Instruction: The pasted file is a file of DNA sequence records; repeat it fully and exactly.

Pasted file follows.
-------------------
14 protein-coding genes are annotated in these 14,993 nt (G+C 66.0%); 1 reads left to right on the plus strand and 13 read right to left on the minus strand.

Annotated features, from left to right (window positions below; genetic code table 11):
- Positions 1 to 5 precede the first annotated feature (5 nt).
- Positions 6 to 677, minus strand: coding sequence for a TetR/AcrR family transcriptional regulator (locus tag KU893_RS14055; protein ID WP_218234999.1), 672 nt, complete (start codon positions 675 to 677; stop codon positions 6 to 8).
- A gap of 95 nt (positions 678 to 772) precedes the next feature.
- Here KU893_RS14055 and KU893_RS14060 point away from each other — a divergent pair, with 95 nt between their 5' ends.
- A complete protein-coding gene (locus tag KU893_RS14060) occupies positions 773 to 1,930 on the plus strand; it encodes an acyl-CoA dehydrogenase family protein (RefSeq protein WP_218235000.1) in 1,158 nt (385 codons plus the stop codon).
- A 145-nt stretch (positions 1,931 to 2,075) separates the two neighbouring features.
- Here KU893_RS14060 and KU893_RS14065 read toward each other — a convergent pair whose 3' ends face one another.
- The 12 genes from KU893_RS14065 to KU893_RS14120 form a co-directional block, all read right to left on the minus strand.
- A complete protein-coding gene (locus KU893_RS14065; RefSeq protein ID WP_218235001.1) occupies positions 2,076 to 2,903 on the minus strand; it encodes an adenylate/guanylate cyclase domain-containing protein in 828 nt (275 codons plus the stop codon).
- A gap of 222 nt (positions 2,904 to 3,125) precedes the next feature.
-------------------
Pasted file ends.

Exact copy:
14 protein-coding genes are annotated in these 14,993 nt (G+C 66.0%); 1 reads left to right on the plus strand and 13 read right to left on the minus strand.

Annotated features, from left to right (window positions below; genetic code table 11):
- Positions 1 to 5 precede the first annotated feature (5 nt).
- Positions 6 to 677, minus strand: coding sequence for a TetR/AcrR family transcriptional regulator (locus tag KU893_RS14055; protein ID WP_218234999.1), 672 nt, complete (start codon positions 675 to 677; stop codon positions 6 to 8).
- A gap of 95 nt (positions 678 to 772) precedes the next feature.
- Here KU893_RS14055 and KU893_RS14060 point away from each other — a divergent pair, with 95 nt between their 5' ends.
- A complete protein-coding gene (locus tag KU893_RS14060) occupies positions 773 to 1,930 on the plus strand; it encodes an acyl-CoA dehydrogenase family protein (RefSeq protein WP_218235000.1) in 1,158 nt (385 codons plus the stop codon).
- A 145-nt stretch (positions 1,931 to 2,075) separates the two neighbouring features.
- Here KU893_RS14060 and KU893_RS14065 read toward each other — a convergent pair whose 3' ends face one another.
- The 12 genes from KU893_RS14065 to KU893_RS14120 form a co-directional block, all read right to left on the minus strand.
- A complete protein-coding gene (locus KU893_RS14065; RefSeq protein ID WP_218235001.1) occupies positions 2,076 to 2,903 on the minus strand; it encodes an adenylate/guanylate cyclase domain-containing protein in 828 nt (275 codons plus the stop codon).
- A gap of 222 nt (positions 2,904 to 3,125) precedes the next feature.